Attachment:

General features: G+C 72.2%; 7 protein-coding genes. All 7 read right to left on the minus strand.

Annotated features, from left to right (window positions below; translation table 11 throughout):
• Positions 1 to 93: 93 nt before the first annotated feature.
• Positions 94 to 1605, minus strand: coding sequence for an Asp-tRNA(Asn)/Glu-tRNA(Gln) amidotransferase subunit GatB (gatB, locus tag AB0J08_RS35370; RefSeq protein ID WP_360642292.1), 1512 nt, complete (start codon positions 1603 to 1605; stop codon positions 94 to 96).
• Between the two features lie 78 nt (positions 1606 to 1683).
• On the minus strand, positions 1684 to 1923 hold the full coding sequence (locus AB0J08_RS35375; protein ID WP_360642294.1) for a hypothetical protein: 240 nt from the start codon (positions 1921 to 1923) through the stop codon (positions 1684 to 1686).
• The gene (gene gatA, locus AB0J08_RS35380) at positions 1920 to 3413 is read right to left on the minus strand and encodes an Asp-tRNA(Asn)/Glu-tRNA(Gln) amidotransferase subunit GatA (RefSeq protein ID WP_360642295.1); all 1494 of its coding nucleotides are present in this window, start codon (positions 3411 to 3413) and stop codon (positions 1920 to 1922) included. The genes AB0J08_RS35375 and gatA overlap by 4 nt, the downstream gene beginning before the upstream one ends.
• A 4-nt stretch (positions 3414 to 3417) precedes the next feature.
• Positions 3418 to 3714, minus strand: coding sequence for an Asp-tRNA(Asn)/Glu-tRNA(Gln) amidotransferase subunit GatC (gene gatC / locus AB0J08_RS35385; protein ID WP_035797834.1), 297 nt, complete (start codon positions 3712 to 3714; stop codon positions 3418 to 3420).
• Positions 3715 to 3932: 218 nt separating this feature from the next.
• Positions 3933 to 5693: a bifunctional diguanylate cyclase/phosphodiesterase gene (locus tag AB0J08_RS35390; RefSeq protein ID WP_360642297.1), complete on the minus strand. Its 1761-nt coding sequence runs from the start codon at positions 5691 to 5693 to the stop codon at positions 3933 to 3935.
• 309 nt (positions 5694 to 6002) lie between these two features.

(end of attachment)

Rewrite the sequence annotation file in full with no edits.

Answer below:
General features: G+C 72.2%; 7 protein-coding genes. All 7 read right to left on the minus strand.

Annotated features, from left to right (window positions below; translation table 11 throughout):
• Positions 1 to 93: 93 nt before the first annotated feature.
• Positions 94 to 1605, minus strand: coding sequence for an Asp-tRNA(Asn)/Glu-tRNA(Gln) amidotransferase subunit GatB (gatB, locus tag AB0J08_RS35370; RefSeq protein ID WP_360642292.1), 1512 nt, complete (start codon positions 1603 to 1605; stop codon positions 94 to 96).
• Between the two features lie 78 nt (positions 1606 to 1683).
• On the minus strand, positions 1684 to 1923 hold the full coding sequence (locus AB0J08_RS35375; protein ID WP_360642294.1) for a hypothetical protein: 240 nt from the start codon (positions 1921 to 1923) through the stop codon (positions 1684 to 1686).
• The gene (gene gatA, locus AB0J08_RS35380) at positions 1920 to 3413 is read right to left on the minus strand and encodes an Asp-tRNA(Asn)/Glu-tRNA(Gln) amidotransferase subunit GatA (RefSeq protein ID WP_360642295.1); all 1494 of its coding nucleotides are present in this window, start codon (positions 3411 to 3413) and stop codon (positions 1920 to 1922) included. The genes AB0J08_RS35375 and gatA overlap by 4 nt, the downstream gene beginning before the upstream one ends.
• A 4-nt stretch (positions 3414 to 3417) precedes the next feature.
• Positions 3418 to 3714, minus strand: coding sequence for an Asp-tRNA(Asn)/Glu-tRNA(Gln) amidotransferase subunit GatC (gene gatC / locus AB0J08_RS35385; protein ID WP_035797834.1), 297 nt, complete (start codon positions 3712 to 3714; stop codon positions 3418 to 3420).
• Positions 3715 to 3932: 218 nt separating this feature from the next.
• Positions 3933 to 5693: a bifunctional diguanylate cyclase/phosphodiesterase gene (locus tag AB0J08_RS35390; RefSeq protein ID WP_360642297.1), complete on the minus strand. Its 1761-nt coding sequence runs from the start codon at positions 5691 to 5693 to the stop codon at positions 3933 to 3935.
• 309 nt (positions 5694 to 6002) lie between these two features.